a1 Division of Healthcare Quality Promotion, National Center for Emerging and Zoonotic Infectious Diseases, Centers for Disease Control and Prevention, Atlanta, Georgia
Background. The National Healthcare Safety Network (NHSN) has provided simple risk adjustment of surgical site infection (SSI) rates to participating hospitals to facilitate quality improvement activities; improved risk models were developed and evaluated.
Methods. Data reported to the NHSN for all operative procedures performed from January 1, 2006, through December 31, 2008, were analyzed. Only SSIs related to the primary incision site were included. A common set of patient- and hospital-specific variables were evaluated as potential SSI risk factors by univariate analysis. Some ific variables were available for inclusion. Stepwise logistic regression was used to develop the specific risk models by procedure category. Bootstrap resampling was used to validate the models, and the c-index was used to compare the predictive power of new procedure-specific risk models with that of the models with the NHSN risk index as the only variable (NHSN risk index model).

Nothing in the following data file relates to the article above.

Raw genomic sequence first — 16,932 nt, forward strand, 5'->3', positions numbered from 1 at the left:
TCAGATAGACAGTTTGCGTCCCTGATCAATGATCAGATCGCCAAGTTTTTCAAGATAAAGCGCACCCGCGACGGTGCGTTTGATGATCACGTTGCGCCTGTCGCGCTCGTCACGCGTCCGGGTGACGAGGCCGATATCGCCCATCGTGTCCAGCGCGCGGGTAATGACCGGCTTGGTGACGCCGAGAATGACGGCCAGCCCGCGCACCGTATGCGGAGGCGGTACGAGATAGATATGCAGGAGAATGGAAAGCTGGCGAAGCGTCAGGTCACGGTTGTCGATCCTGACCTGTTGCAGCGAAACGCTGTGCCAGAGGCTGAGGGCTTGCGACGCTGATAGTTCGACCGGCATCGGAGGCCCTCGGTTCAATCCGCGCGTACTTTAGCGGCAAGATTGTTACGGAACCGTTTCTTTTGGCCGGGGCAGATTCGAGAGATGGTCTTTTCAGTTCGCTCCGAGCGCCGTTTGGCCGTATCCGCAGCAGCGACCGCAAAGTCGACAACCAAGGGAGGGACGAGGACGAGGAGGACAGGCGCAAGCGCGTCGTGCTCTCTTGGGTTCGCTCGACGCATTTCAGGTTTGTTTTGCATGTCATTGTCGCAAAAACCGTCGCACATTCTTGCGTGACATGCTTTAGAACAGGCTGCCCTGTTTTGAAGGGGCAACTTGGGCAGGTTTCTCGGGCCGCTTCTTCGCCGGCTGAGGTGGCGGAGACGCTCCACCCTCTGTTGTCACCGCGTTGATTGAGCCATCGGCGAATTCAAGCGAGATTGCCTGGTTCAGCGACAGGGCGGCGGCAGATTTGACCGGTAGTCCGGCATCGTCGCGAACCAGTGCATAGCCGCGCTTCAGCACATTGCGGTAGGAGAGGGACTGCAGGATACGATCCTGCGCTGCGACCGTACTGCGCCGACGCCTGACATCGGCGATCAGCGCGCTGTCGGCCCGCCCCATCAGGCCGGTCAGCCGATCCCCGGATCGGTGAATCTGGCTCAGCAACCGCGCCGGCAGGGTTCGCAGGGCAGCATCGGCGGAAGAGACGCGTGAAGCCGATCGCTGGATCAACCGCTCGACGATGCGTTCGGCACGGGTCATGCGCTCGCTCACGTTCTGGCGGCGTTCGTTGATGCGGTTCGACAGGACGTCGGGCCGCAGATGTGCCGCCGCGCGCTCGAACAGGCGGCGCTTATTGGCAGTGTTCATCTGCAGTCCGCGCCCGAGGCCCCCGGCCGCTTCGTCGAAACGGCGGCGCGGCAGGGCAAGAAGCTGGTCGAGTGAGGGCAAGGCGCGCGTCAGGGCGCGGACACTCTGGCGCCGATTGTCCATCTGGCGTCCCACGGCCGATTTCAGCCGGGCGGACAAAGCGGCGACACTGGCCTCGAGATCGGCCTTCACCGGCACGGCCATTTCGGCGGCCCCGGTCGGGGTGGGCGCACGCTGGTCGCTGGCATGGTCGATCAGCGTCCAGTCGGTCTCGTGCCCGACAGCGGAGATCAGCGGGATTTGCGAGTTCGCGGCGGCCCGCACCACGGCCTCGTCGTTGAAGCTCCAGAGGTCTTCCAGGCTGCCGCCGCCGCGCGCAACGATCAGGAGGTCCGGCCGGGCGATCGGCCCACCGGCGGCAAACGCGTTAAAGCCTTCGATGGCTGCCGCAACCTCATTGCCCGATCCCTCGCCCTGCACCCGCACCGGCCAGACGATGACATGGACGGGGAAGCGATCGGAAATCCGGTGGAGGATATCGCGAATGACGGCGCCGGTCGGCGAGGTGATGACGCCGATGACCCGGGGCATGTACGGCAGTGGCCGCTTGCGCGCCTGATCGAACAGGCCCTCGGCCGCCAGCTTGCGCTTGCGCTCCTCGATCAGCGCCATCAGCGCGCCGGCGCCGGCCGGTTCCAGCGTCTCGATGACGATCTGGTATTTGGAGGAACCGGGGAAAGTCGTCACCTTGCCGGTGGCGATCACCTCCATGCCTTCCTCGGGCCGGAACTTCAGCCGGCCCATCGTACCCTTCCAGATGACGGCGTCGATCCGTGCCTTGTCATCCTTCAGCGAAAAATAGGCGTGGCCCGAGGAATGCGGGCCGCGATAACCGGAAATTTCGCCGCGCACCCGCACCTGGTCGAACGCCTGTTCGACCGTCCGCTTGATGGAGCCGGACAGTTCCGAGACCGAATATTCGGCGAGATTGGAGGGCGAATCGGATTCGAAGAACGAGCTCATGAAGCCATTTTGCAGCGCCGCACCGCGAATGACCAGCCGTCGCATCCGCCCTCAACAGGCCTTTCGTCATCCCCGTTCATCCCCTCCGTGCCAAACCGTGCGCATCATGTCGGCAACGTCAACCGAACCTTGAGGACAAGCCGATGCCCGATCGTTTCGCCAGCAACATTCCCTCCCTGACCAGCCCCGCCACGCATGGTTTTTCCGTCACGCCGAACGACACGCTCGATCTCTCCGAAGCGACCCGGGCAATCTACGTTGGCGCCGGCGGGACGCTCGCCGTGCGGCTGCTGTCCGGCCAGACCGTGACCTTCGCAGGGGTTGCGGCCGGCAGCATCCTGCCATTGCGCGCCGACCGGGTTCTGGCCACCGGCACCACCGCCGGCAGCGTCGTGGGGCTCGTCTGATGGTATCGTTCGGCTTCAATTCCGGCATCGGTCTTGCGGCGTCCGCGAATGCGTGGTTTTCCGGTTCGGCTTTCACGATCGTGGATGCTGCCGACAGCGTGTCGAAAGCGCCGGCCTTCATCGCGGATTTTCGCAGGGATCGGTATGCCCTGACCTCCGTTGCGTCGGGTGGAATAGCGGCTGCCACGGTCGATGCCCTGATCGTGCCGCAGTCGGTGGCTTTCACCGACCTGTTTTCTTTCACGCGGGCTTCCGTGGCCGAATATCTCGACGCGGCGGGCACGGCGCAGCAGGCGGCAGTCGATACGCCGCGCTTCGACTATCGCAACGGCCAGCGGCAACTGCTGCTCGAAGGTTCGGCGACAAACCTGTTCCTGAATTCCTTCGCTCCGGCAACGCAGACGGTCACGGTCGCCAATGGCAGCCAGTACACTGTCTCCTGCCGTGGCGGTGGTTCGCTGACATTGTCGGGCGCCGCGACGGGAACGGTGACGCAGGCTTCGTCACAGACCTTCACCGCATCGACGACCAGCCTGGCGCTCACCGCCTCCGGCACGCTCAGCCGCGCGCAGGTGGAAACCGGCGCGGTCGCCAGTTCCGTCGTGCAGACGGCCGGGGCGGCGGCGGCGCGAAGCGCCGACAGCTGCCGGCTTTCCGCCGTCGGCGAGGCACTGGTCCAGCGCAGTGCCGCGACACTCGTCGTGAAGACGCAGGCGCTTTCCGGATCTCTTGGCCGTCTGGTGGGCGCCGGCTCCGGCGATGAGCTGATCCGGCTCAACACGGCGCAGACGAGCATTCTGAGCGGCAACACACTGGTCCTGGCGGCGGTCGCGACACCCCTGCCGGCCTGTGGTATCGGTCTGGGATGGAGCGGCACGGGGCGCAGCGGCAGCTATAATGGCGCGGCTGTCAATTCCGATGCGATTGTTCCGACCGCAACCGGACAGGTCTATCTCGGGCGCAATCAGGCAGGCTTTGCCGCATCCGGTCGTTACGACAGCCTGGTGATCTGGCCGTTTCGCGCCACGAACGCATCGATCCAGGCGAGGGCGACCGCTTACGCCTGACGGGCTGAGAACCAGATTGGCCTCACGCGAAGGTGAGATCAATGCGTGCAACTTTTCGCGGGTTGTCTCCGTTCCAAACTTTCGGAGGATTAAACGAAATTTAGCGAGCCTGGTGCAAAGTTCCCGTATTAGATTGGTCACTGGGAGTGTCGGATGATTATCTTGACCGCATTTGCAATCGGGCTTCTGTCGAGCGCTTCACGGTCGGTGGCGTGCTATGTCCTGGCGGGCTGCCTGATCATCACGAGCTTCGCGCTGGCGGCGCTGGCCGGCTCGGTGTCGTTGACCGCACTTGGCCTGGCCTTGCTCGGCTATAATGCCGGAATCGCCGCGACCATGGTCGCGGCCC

Results. From January 1, 2006, through December 31, 2008, 847 hospitals in 43 states reported a total of 849,659 procedures and 16,147 primary incisional SSIs (risk, 1.90%) among 39 operative procedure categories. Overall, the median c-index of the new procedure-specific risk was greater (0.67 [range, 0.59–0.85]) than the median c-index of the NHSN risk index models (0.60 [range, 0.51–0.77]); for 33 of 39 procedures, the new procedure-specific models yielded a higher c-index than did the NHSN risk index models.
Conclusions. A set of new risk models developed using existing data elements collected through the NHSN improves predictive performance, compared with the traditional NHSN risk index stratification.
(Received May 10 2011)
(Accepted July 12 2011)